The moment to act would have been in the first days. But again, their would-be rescuers among Russia’s monarchists were disorganised, penniless and riven by bickering and tragicomic ineptitude. One of the more plausible rescue plots required a British officer’s manservant, trained as a barber, to enter the Alexander Palace, shave the Emperor’s beard and don a false one himself, then quickly swap uniforms. ‘The young officers were enthusiastic about all the mystery-mongering, the passwords, signs, and other paraphernalia of conspiracy,’ recalled one conspirator. ‘But they had no idea of the technical side of such activities.’
One friend of the imperial family, the 22-year-old Rita Khitrovo, took it upon herself to travel to Tobolsk with personal letters and small presents, but was quickly arrested. The effect of Khitrovo’s inept mercy mission was to get a ruthless commissar sent from Moscow as the imperial family’s new commandant. As a hardened revolutionary who had spent more than 30 years incarcerated and in Siberian exile, he was in no mood to allow the autocrat in whose name he had been imprisoned to escape retribution.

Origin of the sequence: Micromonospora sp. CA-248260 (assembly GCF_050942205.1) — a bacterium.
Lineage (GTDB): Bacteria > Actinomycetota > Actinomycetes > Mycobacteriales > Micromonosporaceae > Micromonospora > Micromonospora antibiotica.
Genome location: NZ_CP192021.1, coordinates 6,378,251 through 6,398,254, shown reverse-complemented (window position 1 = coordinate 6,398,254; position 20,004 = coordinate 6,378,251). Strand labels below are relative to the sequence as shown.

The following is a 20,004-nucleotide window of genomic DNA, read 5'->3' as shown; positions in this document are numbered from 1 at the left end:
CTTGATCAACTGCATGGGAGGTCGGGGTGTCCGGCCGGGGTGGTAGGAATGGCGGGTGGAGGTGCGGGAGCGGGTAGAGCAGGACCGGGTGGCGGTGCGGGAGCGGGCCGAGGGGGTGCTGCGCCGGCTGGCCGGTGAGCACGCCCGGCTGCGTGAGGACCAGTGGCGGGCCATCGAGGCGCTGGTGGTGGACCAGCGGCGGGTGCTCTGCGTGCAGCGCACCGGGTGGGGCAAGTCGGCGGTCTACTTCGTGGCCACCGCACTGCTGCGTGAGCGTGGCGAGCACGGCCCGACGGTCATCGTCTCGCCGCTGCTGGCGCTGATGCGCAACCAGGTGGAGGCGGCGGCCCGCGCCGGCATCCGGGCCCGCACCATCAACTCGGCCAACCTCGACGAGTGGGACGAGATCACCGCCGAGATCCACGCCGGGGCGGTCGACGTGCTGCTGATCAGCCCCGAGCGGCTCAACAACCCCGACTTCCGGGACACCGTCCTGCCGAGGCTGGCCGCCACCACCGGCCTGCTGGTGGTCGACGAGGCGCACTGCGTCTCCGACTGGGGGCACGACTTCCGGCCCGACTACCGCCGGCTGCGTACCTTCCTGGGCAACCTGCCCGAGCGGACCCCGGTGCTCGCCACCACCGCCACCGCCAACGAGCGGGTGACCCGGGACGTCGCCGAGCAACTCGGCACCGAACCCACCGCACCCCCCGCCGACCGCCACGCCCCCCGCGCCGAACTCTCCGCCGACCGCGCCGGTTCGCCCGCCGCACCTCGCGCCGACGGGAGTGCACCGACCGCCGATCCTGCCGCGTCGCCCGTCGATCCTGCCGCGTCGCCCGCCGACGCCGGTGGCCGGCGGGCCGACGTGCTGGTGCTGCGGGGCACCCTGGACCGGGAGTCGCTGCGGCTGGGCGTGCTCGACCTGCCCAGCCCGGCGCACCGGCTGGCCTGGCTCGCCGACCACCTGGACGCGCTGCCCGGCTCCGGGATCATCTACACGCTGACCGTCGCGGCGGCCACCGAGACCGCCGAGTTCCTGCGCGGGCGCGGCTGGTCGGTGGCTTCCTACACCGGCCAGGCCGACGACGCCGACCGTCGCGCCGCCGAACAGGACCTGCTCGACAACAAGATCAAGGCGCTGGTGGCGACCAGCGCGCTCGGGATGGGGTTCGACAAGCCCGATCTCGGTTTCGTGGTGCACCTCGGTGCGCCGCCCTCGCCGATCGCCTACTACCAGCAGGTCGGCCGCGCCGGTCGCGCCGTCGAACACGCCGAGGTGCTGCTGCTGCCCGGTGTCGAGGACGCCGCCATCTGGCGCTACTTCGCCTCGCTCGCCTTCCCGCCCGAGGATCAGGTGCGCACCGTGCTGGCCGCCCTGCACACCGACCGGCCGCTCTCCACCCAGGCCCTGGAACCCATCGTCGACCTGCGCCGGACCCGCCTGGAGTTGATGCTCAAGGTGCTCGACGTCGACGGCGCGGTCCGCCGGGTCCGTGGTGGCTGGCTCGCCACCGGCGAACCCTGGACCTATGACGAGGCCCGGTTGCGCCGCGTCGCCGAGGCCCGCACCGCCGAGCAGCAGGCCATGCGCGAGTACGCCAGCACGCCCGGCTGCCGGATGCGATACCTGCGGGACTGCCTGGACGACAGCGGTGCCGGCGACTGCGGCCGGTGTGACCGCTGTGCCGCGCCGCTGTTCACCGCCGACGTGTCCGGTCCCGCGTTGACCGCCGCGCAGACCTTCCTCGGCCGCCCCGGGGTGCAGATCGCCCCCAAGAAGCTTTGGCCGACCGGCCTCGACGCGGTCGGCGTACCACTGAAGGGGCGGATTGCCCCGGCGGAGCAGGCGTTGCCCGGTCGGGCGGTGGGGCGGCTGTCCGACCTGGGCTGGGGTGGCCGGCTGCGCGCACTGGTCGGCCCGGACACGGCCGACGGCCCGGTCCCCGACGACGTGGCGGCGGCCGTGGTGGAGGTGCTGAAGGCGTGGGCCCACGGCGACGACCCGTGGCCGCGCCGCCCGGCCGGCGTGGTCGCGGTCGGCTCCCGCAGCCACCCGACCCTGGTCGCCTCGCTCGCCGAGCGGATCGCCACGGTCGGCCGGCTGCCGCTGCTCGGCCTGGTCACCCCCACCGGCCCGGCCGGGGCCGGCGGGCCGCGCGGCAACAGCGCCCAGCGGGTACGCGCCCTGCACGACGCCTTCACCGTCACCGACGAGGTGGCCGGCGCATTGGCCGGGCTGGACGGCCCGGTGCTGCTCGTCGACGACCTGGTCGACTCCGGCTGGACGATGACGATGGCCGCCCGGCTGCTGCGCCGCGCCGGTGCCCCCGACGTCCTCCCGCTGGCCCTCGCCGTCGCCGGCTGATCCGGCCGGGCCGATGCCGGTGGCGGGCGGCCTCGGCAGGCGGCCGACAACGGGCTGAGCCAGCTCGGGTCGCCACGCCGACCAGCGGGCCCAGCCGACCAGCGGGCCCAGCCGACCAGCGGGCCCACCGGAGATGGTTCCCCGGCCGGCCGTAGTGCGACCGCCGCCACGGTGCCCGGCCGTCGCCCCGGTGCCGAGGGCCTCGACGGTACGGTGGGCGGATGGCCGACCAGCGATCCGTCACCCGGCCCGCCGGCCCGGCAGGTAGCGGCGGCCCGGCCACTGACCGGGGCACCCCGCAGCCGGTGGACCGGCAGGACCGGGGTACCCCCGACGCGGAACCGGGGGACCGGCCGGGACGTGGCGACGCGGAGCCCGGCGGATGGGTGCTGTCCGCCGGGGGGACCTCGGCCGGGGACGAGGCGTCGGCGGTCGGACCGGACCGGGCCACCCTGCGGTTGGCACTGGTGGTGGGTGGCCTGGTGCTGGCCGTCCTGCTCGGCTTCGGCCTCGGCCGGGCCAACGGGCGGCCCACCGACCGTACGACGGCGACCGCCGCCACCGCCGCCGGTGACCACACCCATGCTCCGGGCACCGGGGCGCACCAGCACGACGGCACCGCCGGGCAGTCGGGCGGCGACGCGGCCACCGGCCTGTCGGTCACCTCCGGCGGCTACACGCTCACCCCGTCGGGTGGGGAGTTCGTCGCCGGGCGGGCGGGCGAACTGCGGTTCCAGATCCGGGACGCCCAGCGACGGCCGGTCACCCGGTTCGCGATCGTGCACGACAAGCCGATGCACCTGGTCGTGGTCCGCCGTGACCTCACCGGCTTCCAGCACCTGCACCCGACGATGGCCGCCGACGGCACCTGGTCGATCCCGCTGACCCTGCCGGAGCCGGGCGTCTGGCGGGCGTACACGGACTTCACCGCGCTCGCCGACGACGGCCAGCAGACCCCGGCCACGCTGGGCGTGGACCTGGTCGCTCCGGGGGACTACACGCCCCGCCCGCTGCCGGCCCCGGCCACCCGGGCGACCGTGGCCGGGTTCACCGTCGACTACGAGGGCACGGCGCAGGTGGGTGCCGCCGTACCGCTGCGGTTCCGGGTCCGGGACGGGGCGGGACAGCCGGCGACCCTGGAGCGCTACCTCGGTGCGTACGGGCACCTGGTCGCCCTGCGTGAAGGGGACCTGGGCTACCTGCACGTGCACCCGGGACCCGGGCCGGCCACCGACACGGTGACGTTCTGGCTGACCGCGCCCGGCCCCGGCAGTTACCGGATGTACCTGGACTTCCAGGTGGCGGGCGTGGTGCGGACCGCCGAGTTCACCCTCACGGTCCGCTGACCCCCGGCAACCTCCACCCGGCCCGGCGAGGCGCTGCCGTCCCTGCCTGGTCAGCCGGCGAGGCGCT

From then on, the family’s fate was truly sealed. Various adventurers and fantasists continued to hatch plots; but once the Bolsheviks took power in October 1917, the family were definitively condemned to face revolutionary justice. Lenin considered a trial. Instead, an army of Czech prisoners-of-war advancing on the Romanovs’ place of imprisonment in Ekaterinburg forced the Bolsheviks’ hand. Three hundred years of the Romanov dynasty ended in a chaotic bloodbath in a small basement. As Rappaport shows, there never really was a moment when the Romanovs might plausibly have been rescued. Their self-appointed saviours were 19th-century romantics; their murderers, 20th-century killers.